WASHINGTON — Republicans set an aggressive timeline for passing legislation to overhaul the nation’s tax code, putting pressure on senior lawmakers and the White House to resolve major disagreements about the effort before a deadline to introduce a bill next Wednesday.

In a sign of the challenge to come, House Republicans narrowly passed a budget measure Thursday, 216-212, allowing the tax overhaul to increase the deficit by $1.5 trillion over a decade. The effort succeeded with support from only two lawmakers to spare, as a group of northeastern Republicans opposed the budget resolution because of concerns that the tax rewrite could hurt their constituents.

Rep. Bruce Poliquin, a Maine Republican, voted to pass the budget measure, and Rep. Chellie Pingree, a Maine Democrat, voted against it.

The Wednesday deadline sets up what is likely to be several days of intense lobbying to shape the tax overhaul bill. The House and Senate aim to pass legislation by Thanksgiving, with the goal of finalizing the bill and sending it to President Trump by year’s end.

“It shows the strength of the willingness to get tax reform done,” House Majority Leader Kevin McCarthy, R-Calif., said of Thursday’s vote.

But as they rush forward, lawmakers have not resolved basic questions about how the tax overhaul would affect the wealthy, the middle class or lower-income earners. Still unresolved were several questions: whether the legislation would moderate the expected benefits for the wealthy; whether it would cap or eliminate popular middle-class tax breaks such as the state and local tax deduction or the tax benefit of 401(k) retirement plans; and how dramatically it would expand a child-care tax credit that helps working-class families. Also on the table were several critical questions about how the corporate tax code would change.

Lawmakers planned to spend the coming days trying to resolve those concerns, with hopes that they would avoid the kind of interparty squabbles that have doomed other major legislative efforts this year. They also hoped to avoid unexpected criticism from Trump, who has railed against Republican hopes of overhauling the 401(k) provision.

House Ways and Means Committee Chairman Kevin Brady, R-Texas, the head of the House Republican effort to draft legislation, said that after he introduces a bill Wednesday, his committee will swiftly move to refine it and make changes before voting on it and sending it to the full House.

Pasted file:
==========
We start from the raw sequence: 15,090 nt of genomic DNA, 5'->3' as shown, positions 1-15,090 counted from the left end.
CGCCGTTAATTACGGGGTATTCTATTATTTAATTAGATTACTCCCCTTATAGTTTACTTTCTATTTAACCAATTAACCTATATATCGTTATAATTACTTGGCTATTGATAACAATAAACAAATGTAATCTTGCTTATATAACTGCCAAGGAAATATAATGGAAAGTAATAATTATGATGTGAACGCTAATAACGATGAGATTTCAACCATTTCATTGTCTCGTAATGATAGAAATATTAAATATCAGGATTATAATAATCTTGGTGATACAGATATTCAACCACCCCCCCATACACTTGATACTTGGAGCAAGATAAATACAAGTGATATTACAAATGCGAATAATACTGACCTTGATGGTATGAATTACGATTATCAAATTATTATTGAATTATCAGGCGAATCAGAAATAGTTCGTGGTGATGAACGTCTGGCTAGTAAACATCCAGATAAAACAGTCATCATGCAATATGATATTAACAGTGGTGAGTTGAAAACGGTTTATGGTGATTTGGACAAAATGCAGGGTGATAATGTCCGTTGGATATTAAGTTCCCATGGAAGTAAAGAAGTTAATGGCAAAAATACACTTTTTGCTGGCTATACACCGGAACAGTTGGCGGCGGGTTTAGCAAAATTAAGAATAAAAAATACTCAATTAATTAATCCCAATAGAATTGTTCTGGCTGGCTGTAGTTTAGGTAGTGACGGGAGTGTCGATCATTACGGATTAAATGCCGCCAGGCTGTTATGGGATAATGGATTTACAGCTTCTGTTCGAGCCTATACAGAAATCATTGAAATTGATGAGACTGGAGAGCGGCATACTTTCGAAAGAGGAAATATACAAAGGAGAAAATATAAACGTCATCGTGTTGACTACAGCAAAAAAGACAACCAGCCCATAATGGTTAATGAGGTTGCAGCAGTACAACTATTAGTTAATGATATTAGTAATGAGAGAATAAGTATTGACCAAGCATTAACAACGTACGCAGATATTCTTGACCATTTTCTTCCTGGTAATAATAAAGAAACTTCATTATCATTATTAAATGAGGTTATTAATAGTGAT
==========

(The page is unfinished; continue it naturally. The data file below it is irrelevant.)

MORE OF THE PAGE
With the budget behind them, Republican lawmakers can no longer put off answering a host of thorny questions. There are deep divisions over which taxes or deductions to eliminate to offset some of the trillions of dollars in revenue lost to proposed steep tax cuts for corporations and some individuals.

Options to raise revenue have been met with stiff resistance. A Republican proposal to eliminate or scale back a deduction that allows individuals to deduct state and local taxes from their federal payment turned into a major sticking point in Wednesday’s budget vote. Twelve Republicans from the high-tax states of New York, New Jersey and Pennsylvania, where many voters stand to be hit hard if the deduction were eliminated, voted against the budget.

The “no” votes came after a week of scrambling by party leadership to win over lawmakers from high-tax states, with behind-the-scenes negotiations and various compromise proposals.

A highly anticipated meeting scheduled for Wednesday night between the holdouts and House leaders was canceled shortly before it was set to begin, after party whips appeared to secure enough votes for the budget.

No Democrats supported the budget passed Thursday, and the party is staunchly opposed to the Republican proposal. Democrats are accusing Republicans of increasing the budget deficit to deliver tax cuts that mainly benefit the wealthy and corporations.

Democrats also have seized on the potential changes to retirement accounts and to the state-and-local-tax deduction, arguing that the Republican plan could lead to a tax increase for many middle-class households, particularly in high-cost-of-living suburban areas.